leave old job....leave old home...enter new home...engage new life...maintain what matters

Tuesday, April 30, 2013

To Touch A Dream

How many times had I seen that movie scene?  Letter arrives.  Guy afraid to open it.  And I’m like “C’mon, suck it up buddy!” 

Until yesterday when it was my turn.  

I’m standing in the driveway, fixing the hand-drawn cart, when over the hill comes the big, brown UPS truck.  “Not the bare root trees,” I think out loud.  “We’re not ready.”  But beneath that uttered fear was a silent one far greater, a fear I really didn’t even allow myself to fully indulge, so fierce was my denial.

But then the driver handed me the small package.  I read the ‘from’ label.  CreateSpace.

Denial evaporated.   My novel, The Corridor---the adventures of a totally off-grid, razor-wire fenced world within our world---had arrived.

Though it was not the actual novel, but the five proof copies I’d ordered didn’t matter.  After nine years, I was about to actually see , hold, and even smell the results of my seemingly endless mornings of writing.    Not quite yet.  After all, Linda was off at the dentist.  I couldn’t open it without she who’d supported me, endured me,  all these years.  At least that was my excuse for behaving like ‘afraid-to-open-letter-man’.

As I nervously settled the unopened box onto the front porch table,  I thought about how The Corridor and The Land are practically twins.  We purchased The Land in April 2004 and I began The Corridor in June 2004.  Perhaps it’s what happens to twins: The Land informed The Corridor and The Corridor informed The Land, so much so that sometimes they are indeed hard to tell apart.  Though my bones felt  the truth of this, I’d still never actually touched The Corridor.  I’d never actually touched my nine year long dream.

To put that in perspective, Home the Land Built, so long in the making, arrived a year ago.   The Corridor outlasted it.  All I’d seen of The Corridor was digital representations.  Glowing rectangles.   DOCs.  PSDs.  PDFs.  For nine years I’d violated my own Right to Look principle.  And now that I finally could, what if…what if…what if…???

What exactly was I afraid of?  That I wouldn’t like it?  That CreateSpace, the self-publishing publisher, bungled the printing?  That might have been what I was telling myself, but that wasn’t really the tugging core of my fear.   My fear, perhaps like ‘afraid-to-open-letter-man’, was more fundamental. 

Fear of finality.  No more imagining.  No more changes, except typos.   This was it.  I was about to awaken.  The longest dream of my life was about to end.    Right-to-Look man is humbled.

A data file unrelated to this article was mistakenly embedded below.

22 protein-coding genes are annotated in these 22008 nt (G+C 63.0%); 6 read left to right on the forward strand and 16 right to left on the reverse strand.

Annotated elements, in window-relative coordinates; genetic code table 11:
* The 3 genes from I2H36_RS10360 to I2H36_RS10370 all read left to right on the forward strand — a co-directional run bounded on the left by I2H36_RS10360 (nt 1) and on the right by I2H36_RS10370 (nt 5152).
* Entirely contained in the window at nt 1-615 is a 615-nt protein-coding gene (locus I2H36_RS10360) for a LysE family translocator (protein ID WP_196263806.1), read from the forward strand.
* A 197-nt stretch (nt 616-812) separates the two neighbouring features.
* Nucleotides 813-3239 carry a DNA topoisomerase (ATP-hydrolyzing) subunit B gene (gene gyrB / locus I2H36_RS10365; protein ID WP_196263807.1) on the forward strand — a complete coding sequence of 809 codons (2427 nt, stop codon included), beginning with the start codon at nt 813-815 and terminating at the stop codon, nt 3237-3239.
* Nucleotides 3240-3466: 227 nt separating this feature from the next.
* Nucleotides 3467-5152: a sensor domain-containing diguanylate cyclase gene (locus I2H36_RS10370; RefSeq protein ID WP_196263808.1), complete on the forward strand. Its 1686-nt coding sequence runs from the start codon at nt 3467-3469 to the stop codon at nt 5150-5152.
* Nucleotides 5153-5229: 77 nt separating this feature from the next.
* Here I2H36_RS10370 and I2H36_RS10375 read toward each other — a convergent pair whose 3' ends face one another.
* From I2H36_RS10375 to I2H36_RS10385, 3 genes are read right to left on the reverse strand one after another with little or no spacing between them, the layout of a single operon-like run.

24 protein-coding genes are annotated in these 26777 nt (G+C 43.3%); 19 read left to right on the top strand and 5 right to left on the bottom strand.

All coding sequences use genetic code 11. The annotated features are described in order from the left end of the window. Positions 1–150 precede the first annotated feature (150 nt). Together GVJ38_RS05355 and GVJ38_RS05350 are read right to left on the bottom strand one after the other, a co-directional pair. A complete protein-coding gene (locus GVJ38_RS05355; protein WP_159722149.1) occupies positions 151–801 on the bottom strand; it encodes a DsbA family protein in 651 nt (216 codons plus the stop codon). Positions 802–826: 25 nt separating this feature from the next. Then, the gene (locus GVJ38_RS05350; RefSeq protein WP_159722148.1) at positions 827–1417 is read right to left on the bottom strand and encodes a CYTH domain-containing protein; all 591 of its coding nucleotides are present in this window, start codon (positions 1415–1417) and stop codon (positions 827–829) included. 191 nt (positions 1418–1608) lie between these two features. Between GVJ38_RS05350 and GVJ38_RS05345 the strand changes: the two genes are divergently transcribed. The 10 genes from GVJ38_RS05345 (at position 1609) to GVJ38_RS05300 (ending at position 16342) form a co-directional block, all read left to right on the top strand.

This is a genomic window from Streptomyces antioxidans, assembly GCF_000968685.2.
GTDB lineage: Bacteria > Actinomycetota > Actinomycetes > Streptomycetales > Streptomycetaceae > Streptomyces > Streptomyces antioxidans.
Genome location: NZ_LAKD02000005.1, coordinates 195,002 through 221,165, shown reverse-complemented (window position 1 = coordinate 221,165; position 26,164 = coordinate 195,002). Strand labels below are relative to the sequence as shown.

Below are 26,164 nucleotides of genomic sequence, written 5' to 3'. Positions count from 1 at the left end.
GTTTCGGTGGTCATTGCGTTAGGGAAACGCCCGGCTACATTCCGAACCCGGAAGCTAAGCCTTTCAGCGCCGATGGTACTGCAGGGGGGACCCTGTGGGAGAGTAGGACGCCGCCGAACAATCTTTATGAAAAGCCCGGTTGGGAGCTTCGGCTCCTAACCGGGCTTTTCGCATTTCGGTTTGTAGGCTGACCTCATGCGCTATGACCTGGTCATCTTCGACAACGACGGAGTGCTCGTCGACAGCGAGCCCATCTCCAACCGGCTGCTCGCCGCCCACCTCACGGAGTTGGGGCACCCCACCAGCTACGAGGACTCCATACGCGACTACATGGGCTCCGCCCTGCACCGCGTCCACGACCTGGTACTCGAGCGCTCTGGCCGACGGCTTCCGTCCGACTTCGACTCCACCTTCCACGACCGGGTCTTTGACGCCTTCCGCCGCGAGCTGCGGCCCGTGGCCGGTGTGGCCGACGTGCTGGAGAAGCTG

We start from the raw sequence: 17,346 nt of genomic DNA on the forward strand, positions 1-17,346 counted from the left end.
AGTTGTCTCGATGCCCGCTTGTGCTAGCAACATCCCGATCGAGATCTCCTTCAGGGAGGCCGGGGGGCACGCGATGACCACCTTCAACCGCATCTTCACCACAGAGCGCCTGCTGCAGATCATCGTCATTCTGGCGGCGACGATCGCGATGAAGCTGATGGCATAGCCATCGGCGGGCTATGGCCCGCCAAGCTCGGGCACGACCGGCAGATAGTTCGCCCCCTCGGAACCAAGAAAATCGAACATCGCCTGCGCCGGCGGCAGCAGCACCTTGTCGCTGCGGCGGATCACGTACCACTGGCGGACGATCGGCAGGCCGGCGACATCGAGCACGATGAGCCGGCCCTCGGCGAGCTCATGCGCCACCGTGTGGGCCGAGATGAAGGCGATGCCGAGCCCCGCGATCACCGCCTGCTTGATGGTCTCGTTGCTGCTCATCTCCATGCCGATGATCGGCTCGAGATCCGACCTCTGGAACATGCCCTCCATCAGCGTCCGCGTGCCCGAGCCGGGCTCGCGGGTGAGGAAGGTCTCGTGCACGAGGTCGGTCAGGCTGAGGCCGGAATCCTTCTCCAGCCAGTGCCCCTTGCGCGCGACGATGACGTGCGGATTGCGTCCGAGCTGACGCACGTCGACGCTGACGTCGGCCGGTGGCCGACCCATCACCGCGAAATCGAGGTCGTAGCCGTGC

And so it goes with fear.  Linda arrived.  She lunched.  We opened the box.  We shouted for joy.   I wept.   We clinked glasses of bubbly pear juice.    To feel---to touch my dream---was beautiful, more beautiful “in person” than I’d ever imagined. 

And yet, after all that, am I fully awake?  Is the dream over?  Not nearly.  Though I’ve already read the first 110 pages, it still doesn’t seem real.  Long held dreams, it seems, can feel as solid as the cream pages of a novel.  I wonder when it ends?  Perhaps in June when The Corridor appears for sale on Amazon.


Wednesday, April 24, 2013

Feelin' Rich 2

“Come quick!” I hollered to Linda from the front entry.  “And bring your umbrella.”  I was so excited I thought I’d wet myself.  Not that I’d notice.  I was already soggy from standing in the rain, the just barely warmer than snow rain.

Out the door, we stepped over the gravel driveway rivulets to the shed lean-to.  Now that I had led Linda here I felt like delaying the surprise, savoring the moment.  As we listened to the overhead tapping of water on steel, we watched junco peck at the feeder hanging in the hedgerow, just beyond the Humanure Hacienda.   Behind us, the driveway rivulets converged to form a large puddle.  Its outflow, the driveway stream, coursed down the hillside, flooding the mowed path.    I couldn’t stand it anymore.  The time had come.
Down the hillside, we sloshed across the flooded path.  I pointed.  And there, parallel to the driveway stream, flowed yet another stream.   Much to our wondrous eyes, this stream gushed right out of the hillside like a newly emerged spring.    Yet its sound---like the echo of a subterranean waterfall---was like no earthly spring.   It could only be, it had to be, the cistern overflow pipe.  And that could only mean one thing:  the 5400 gallon cistern was full of harvested rainwater!  We’re rich!!!  Just like our solar electric, we’re rich again!!!

And yet, as the rain continued to fall, we both stood there in denial.  How could it be full already?  We’d just endured the spring-less April.    Snow, sleet, ice and yes rain, occasionally it fell as cold, cold rain.   And each time, I’d dash out with my raincoat and throw the switch, directing the downspout water through the first flush diverter and into the cistern.    When the rain stopped, or began turning the downspout into a giant snow-cone maker, I’d turn the switch off, directing the water back out into the yard.   
But since we lack transparency---no good system for seeing how much water is in our cistern---we never knew how much water we’d collected.  Until now!  Now, like our off-grid solar electric, we’re in the season of abundance.   Spring!  Is that why we call it that?  Because water gushes forth with bounty? 

“Waste away!” I tell Linda.  “Let it gush out the faucet, just for the joy of it, if you like.”   Why not?  That’s the way the world works.  Isn’t it?  Not only our cistern, but both our ponds overfloweth.  No creature of the Land is wanting for water now.  Why should we?   The season of scarcity, the winter-long drought of rainwater harvest, is over.   No more thought to water conservation.  No more short showers.   No more worrying about a wasted drop.  It’s time to wash ourselves in the abundance.